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FSYNC(2)		   Linux Programmer's Manual		      FSYNC(2)

NAME
       fsync,  fdatasync - synchronize a file's	in-core	state with storage de-
       vice

SYNOPSIS
       #include	<unistd.h>

       int fsync(int fd);

       int fdatasync(int fd);

   Feature Test	Macro Requirements for glibc (see feature_test_macros(7)):

       fsync():	_BSD_SOURCE || _XOPEN_SOURCE
		|| /* since glibc 2.8: */ _POSIX_C_SOURCE >= 200112L
       fdatasync(): _POSIX_C_SOURCE >= 199309L || _XOPEN_SOURCE	>= 500

DESCRIPTION
       fsync() transfers ("flushes") all modified in-core data of (i.e., modi-
       fied  buffer cache pages	for) the file referred to by the file descrip-
       tor fd to the disk device (or other permanent storage device)  so  that
       all  changed information	can be retrieved even after the	system crashed
       or was rebooted.	 This includes writing	through	 or  flushing  a  disk
       cache  if  present.   The call blocks until the device reports that the
       transfer	has completed.	It also	flushes	metadata  information  associ-
       ated with the file (see stat(2)).

       Calling	fsync()	 does not necessarily ensure that the entry in the di-
       rectory containing the file has also reached disk.   For	 that  an  ex-
       plicit fsync() on a file	descriptor for the directory is	also needed.

       fdatasync() is similar to fsync(), but does not flush modified metadata
       unless that metadata is needed in order to allow	a subsequent data  re-
       trieval	to  be correctly handled.  For example,	changes	to st_atime or
       st_mtime	(respectively, time of last access and time of last  modifica-
       tion;  see stat(2)) do not require flushing because they	are not	neces-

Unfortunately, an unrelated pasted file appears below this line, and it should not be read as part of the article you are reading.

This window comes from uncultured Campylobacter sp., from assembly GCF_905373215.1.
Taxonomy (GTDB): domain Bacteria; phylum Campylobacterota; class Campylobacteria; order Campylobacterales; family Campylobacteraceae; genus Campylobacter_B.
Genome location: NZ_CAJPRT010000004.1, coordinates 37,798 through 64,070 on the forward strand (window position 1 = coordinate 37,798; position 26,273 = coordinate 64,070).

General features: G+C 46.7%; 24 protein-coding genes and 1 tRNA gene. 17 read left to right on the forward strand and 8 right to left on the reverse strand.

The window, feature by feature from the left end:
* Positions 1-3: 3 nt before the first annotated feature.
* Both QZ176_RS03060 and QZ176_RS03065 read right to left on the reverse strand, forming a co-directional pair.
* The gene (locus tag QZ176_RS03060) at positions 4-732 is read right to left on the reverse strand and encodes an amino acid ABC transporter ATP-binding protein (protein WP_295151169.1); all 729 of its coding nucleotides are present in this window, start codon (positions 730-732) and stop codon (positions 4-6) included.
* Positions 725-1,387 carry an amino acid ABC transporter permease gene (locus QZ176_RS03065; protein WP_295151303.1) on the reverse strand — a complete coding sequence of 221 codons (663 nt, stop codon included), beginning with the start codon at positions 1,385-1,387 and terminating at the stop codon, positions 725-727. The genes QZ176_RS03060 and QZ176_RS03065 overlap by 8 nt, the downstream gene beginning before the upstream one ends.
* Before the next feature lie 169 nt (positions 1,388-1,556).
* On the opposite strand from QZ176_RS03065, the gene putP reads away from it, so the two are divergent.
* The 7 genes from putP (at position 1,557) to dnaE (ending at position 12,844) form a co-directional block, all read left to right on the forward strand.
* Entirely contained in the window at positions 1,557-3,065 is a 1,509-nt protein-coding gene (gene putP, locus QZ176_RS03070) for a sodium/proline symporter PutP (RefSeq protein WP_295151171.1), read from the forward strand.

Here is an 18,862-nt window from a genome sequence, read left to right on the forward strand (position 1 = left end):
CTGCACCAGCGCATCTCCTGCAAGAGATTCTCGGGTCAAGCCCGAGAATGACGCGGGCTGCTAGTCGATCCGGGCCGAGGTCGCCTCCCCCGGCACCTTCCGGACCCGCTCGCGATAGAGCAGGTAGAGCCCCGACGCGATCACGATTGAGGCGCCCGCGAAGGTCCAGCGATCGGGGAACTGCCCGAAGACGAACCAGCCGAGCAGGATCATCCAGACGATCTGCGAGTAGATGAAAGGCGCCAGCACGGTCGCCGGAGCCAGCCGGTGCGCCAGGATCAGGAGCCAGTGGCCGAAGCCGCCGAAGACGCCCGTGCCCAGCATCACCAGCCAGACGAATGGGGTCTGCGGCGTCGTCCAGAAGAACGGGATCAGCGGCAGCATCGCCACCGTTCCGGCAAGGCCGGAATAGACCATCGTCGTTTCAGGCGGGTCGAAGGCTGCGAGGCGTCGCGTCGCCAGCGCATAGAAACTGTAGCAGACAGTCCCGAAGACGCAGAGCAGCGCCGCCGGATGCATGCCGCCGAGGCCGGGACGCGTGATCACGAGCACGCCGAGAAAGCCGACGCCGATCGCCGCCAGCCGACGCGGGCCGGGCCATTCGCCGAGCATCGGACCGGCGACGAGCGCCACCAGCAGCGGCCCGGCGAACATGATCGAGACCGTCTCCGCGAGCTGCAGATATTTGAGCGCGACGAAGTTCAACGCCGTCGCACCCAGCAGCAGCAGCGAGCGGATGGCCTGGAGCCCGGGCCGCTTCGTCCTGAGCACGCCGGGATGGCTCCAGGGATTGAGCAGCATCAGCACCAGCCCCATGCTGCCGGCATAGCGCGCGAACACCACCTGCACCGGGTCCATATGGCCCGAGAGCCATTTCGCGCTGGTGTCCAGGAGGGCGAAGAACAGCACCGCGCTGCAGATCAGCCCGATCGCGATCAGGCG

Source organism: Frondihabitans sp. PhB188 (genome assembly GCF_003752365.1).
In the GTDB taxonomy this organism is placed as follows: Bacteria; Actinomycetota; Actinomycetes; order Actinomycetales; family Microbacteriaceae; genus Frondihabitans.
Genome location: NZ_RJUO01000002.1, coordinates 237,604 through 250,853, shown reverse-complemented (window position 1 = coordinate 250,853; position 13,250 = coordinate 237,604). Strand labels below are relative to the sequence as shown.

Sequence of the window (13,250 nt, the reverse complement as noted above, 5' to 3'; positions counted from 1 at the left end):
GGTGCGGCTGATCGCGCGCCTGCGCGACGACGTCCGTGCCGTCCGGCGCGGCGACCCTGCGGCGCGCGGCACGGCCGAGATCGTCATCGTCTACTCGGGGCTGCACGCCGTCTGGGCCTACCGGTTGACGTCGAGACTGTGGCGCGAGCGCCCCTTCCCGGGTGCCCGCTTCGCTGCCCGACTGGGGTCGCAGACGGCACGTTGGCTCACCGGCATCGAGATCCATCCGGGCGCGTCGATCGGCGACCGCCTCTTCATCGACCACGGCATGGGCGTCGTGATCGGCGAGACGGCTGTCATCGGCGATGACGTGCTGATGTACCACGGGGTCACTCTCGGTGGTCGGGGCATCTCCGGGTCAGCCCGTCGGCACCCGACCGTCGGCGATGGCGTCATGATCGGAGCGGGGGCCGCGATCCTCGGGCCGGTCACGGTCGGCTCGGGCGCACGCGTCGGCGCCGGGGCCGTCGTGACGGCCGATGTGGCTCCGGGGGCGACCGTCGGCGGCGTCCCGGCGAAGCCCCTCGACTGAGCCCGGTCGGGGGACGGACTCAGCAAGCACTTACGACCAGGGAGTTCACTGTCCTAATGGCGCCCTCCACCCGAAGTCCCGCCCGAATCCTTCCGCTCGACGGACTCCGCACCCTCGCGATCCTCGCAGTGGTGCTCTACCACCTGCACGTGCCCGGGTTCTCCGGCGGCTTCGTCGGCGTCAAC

sary for	a subsequent data read to be handled correctly.	 On the	 other
       hand, a change to the file size (st_size, as made by say	ftruncate(2)),
       would require a metadata	flush.

       The aim of fdatasync() is to reduce disk	activity for applications that
       do not require all metadata to be synchronized with the disk.

RETURN VALUE
       On  success, these system calls return zero.  On	error, -1 is returned,
       and errno is set	appropriately.

ERRORS
       EBADF  fd is not	a valid	open file descriptor.

       EIO    An error occurred	during synchronization.

       EROFS, EINVAL
	      fd is bound to a special file which does	not  support  synchro-
	      nization.

CONFORMING TO
       4.3BSD, POSIX.1-2001.

AVAILABILITY
       On  POSIX  systems  on  which fdatasync() is available, _POSIX_SYNCHRO-
       NIZED_IO	is defined in _unistd.h_ to a value greater than 0.  (See also
       sysconf(3).)

NOTES
       On  some	 UNIX  systems (but not	Linux),	fd must	be a writable file de-
       scriptor.

       In Linux	2.2 and	earlier, fdatasync() is	equivalent to fsync(), and  so
       has no performance advantage.

       The  fsync()  implementations in	older kernels and lesser used filesys-
       tems does not know how to flush	disk  caches.	In  these  cases  disk
       caches  need  to	 be disabled using hdparm(8) or	sdparm(8) to guarantee
       safe operation.

SEE ALSO
       bdflush(2), open(2), sync(2), sync_file_range(2), hdparm(8),  mount(8),
       sync(1)

COLOPHON
       This  page  is  part of release 3.74 of the Linux man-pages project.  A
       description of the project, information about reporting bugs,  and  the
       latest	  version     of     this    page,    can    be	   found    at
       http://www.kernel.org/doc/man-pages/.

Linux				  2014-08-19			      FSYNC(2)

NAME | SYNOPSIS | DESCRIPTION | RETURN VALUE | ERRORS | CONFORMING TO | AVAILABILITY | NOTES | SEE ALSO | COLOPHON

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